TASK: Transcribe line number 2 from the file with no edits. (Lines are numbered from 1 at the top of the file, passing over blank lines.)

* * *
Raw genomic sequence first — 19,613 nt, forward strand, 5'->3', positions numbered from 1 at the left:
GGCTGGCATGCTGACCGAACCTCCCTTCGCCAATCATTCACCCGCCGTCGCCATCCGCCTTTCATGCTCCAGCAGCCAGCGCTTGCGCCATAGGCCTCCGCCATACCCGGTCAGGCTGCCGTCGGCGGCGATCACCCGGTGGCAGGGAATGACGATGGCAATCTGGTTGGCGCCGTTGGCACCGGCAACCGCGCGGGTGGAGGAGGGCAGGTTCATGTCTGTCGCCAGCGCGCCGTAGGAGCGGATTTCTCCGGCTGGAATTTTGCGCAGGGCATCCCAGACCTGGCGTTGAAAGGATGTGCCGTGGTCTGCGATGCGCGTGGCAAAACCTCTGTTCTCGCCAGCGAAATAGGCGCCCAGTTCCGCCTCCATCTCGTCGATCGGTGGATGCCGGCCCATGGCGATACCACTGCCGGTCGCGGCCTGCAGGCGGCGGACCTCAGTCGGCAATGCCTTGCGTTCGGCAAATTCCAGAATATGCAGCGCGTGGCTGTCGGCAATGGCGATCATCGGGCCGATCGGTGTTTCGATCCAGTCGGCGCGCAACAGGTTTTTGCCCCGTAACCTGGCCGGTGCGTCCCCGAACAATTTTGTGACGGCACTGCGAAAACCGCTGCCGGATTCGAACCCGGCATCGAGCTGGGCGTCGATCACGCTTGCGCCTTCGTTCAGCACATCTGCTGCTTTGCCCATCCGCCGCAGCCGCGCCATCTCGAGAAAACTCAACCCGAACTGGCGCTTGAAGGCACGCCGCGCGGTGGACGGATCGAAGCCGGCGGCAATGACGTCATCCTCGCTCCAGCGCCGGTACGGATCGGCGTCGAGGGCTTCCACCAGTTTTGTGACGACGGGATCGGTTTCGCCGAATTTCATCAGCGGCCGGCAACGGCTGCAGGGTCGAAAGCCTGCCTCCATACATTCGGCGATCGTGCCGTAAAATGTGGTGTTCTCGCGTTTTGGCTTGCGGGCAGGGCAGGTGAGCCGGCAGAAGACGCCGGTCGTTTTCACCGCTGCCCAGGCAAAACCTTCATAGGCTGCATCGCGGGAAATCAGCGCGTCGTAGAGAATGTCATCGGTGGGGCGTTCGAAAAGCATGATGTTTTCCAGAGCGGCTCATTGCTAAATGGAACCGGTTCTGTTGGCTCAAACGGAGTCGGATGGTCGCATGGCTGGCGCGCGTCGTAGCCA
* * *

GGCTGGCATGCTGACCGAACCTCCCTTCGCCAATCATTCACCCGCCGTCGCCATCCGCCTTTCATGCTCCAGCAGCCAGCGCTTGCGCCATAGGCCTCCGCCATACCCGGTCAGGCTGCCGTCGGCGGCGATCACCCGGTGGCAGGGAATGACGATGGCAATCTGGTTGGCGCCGTTGGCACCGGCAACCGCGCGGGTGGAGGAGGGCAGGTTCATGTCTGTCGCCAGCGCGCCGTAGGAGCGGATTTCTCCGGCTGGAATTTTGCGCAGGGCATCCCAGACCTGGCGTTGAAAGGATGTGCCGTGGTCTGCGATGCGCGTGGCAAAACCTCTGTTCTCGCCAGCGAAATAGGCGCCCAGTTCCGCCTCCATCTCGTCGATCGGTGGATGCCGGCCCATGGCGATACCACTGCCGGTCGCGGCCTGCAGGCGGCGGACCTCAGTCGGCAATGCCTTGCGTTCGGCAAATTCCAGAATATGCAGCGCGTGGCTGTCGGCAATGGCGATCATCGGGCCGATCGGTGTTTCGATCCAGTCGGCGCGCAACAGGTTTTTGCCCCGTAACCTGGCCGGTGCGTCCCCGAACAATTTTGTGACGGCACTGCGAAAACCGCTGCCGGATTCGAACCCGGCATCGAGCTGGGCGTCGATCACGCTTGCGCCTTCGTTCAGCACATCTGCTGCTTTGCCCATCCGCCGCAGCCGCGCCATCTCGAGAAAACTCAACCCGAACTGGCGCTTGAAGGCACGCCGCGCGGTGGACGGATCGAAGCCGGCGGCAATGACGTCATCCTCGCTCCAGCGCCGGTACGGATCGGCGTCGAGGGCTTCCACCAGTTTTGTGACGACGGGATCGGTTTCGCCGAATTTCATCAGCGGCCGGCAACGGCTGCAGGGTCGAAAGCCTGCCTCCATACATTCGGCGATCGTGCCGTAAAATGTGGTGTTCTCGCGTTTTGGCTTGCGGGCAGGGCAGGTGAGCCGGCAGAAGACGCCGGTCGTTTTCACCGCTGCCCAGGCAAAACCTTCATAGGCTGCATCGCGGGAAATCAGCGCGTCGTAGAGAATGTCATCGGTGGGGCGTTCGAAAAGCATGATGTTTTCCAGAGCGGCTCATTGCTAAATGGAACCGGTTCTGTTGGCTCAAACGGAGTCGGATGGTCGCATGGCTGGCGCGCGTCGTAGCCA